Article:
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dc.contributor.advisorDavis, Christopheren_US
dc.contributor.authorKUO, LICHIANGen_US
dc.description.abstractIn this thesis we have demonstrated the cascading of two photonic AND logic gates by using two symmetric semiconductor GaAs microring resonators. In addition, we have developed a new, low-cost method for fabricating glass microring resonators. In the first part of this work, we discuss the properties of microring resonators and describe the fabrication of semiconductor microring resonators by the research team of which I was a member. In the experiments on cascaded logic gates we launched one probe and pump beam into different input waveguides, respectively. The first ring works as a AND logic gate for probe and pump beams. The output beam from the first ring goes to the second ring. The second ring also work as a AND logic gate using the second pump to switch the beam coming from the first ring. We successfully demonstrated cascading two photonic logic gates by using two symmetric semiconductor GaAs microrings. In the second part of this work, we extended our prior work on the fabrication of semiconductor microrings in a clean room to a purely mechanical method of glass microring fabrication. Many laboratories, including ours, lack the expensive facilities needed for the lithographic fabrication of microrings. And, a low-cost, high yield method of fabrication may have significant application in the development of disposable microring sensors. We have built up a complete mass=production capability based on glass capillary pulling and micro-polishing to fabricate glass microrings, because there were no available off-the-shelf systems available from industry at affordable prices. This method of producing highly polished glass micro-resonators has many advantages, such as fast fabrication (≦6 weeks), high yield (≧50%) (percentage of devices w/o cracks on edge), low cost (no need to use costly facilities in a clean room), mass production (800~1200 devices per batch). The surface quality of glass resonators should be excellent because capillaries were made at high temperature ≧1000℃ and devices were polished by suspension slurry of 70 nm colloidal silica. Further measurements that are beyond our current capability are needed for final verification. If some fabrication steps could be optimized in the future, we estimate that the fabrication time could be within 2 weeks, the yield rate would be higher than 90 %, and the number of devices per batch could be more than 1,200. This innovative method opens a new path for microresonator fabrication at low cost and in fast mass production. In sensor applications where low cost and mass production could be important, our work is an important first step to making microring sensors inexpensive, if further work in characterizing them can be done. Glass microresonators can play a key role, for example, in gas sensors, chemical sensors, liquid sensors, biological sensors, and vibration sensors. Two appendices in this thesis list the most significant sub-systems of the whole system we designed and built for producing glass microring resonators. Designs and engineering drawings are also listed in Appendices.en_US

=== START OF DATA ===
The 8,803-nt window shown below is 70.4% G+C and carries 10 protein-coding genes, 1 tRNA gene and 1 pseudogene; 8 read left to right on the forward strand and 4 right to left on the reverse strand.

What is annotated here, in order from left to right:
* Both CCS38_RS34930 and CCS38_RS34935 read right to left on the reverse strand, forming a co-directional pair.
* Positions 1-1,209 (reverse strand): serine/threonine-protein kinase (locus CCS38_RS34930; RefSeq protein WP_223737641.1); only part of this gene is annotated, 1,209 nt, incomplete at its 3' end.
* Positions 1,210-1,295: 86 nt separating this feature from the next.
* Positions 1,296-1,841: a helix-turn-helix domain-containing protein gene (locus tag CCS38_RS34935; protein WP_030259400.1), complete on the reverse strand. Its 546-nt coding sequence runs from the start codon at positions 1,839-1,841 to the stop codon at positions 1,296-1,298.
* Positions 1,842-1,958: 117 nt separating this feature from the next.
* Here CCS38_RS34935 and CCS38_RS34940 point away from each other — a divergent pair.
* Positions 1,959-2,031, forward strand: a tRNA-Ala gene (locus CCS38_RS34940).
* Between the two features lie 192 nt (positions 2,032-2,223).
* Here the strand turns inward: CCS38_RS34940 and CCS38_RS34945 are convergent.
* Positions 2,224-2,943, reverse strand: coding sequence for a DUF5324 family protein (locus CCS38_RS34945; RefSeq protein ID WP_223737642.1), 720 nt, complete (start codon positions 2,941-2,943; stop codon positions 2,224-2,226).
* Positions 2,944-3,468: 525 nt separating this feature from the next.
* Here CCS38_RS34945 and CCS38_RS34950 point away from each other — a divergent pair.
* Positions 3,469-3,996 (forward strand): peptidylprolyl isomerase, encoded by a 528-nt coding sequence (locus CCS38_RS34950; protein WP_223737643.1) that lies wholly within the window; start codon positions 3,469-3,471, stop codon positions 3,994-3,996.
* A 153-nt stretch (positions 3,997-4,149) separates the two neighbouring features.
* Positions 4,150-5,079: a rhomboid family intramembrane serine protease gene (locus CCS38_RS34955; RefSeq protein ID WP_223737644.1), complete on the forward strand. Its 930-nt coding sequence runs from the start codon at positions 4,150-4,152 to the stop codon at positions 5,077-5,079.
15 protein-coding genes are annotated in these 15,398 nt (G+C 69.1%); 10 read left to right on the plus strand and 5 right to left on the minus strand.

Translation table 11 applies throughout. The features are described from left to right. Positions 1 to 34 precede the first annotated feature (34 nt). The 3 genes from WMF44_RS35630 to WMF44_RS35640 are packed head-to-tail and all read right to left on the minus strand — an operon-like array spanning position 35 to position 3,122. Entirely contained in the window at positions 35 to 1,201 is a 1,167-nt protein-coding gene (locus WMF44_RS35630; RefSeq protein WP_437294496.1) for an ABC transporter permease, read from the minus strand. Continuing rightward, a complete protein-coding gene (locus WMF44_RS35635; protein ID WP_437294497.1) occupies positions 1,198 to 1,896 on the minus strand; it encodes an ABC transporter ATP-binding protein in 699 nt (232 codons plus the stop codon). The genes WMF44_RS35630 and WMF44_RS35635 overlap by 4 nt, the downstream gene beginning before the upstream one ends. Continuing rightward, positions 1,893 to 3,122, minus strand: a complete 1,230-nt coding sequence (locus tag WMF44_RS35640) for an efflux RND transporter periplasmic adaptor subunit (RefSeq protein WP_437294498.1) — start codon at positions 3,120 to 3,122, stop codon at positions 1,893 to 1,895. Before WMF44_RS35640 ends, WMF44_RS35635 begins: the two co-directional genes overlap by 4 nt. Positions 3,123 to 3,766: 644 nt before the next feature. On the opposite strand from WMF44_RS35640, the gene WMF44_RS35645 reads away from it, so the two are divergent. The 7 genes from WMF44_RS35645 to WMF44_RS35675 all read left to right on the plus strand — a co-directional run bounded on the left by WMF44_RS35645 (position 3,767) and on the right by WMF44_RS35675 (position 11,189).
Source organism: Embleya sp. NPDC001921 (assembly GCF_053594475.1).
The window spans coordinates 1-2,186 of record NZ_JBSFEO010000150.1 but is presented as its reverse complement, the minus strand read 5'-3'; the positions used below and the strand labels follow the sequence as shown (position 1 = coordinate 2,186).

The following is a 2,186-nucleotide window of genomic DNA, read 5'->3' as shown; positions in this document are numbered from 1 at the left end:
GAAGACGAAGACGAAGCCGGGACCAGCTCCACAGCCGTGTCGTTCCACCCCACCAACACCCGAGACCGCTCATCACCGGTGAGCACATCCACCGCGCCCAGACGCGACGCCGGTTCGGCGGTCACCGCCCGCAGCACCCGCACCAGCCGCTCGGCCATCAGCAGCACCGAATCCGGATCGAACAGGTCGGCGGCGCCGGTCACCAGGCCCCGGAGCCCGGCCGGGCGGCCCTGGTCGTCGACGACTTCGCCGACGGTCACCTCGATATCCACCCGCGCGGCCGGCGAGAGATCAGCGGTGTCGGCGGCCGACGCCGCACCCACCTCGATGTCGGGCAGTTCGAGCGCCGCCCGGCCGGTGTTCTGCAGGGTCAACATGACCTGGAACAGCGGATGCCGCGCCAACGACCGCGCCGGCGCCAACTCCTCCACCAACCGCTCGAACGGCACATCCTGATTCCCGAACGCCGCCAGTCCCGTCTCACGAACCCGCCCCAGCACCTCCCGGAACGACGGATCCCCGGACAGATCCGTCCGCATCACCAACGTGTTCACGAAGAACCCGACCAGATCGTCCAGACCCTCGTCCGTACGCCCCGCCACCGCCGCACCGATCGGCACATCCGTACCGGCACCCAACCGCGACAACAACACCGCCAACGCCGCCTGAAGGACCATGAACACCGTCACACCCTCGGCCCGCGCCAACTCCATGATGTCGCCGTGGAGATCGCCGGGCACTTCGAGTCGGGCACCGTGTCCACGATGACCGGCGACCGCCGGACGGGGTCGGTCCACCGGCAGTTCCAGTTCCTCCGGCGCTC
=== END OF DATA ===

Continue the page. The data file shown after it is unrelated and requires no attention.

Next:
dc.contributor.publisherDigital Repository at the University of Marylanden_US
dc.contributor.publisherUniversity of Maryland (College Park, Md.)en_US
dc.contributor.departmentElectrical Engineeringen_US
dc.subject.pqcontrolledElectrical engineeringen_US
dc.subject.pquncontrolledlogic gateen_US
dc.subject.pquncontrolledoptical switchingen_US

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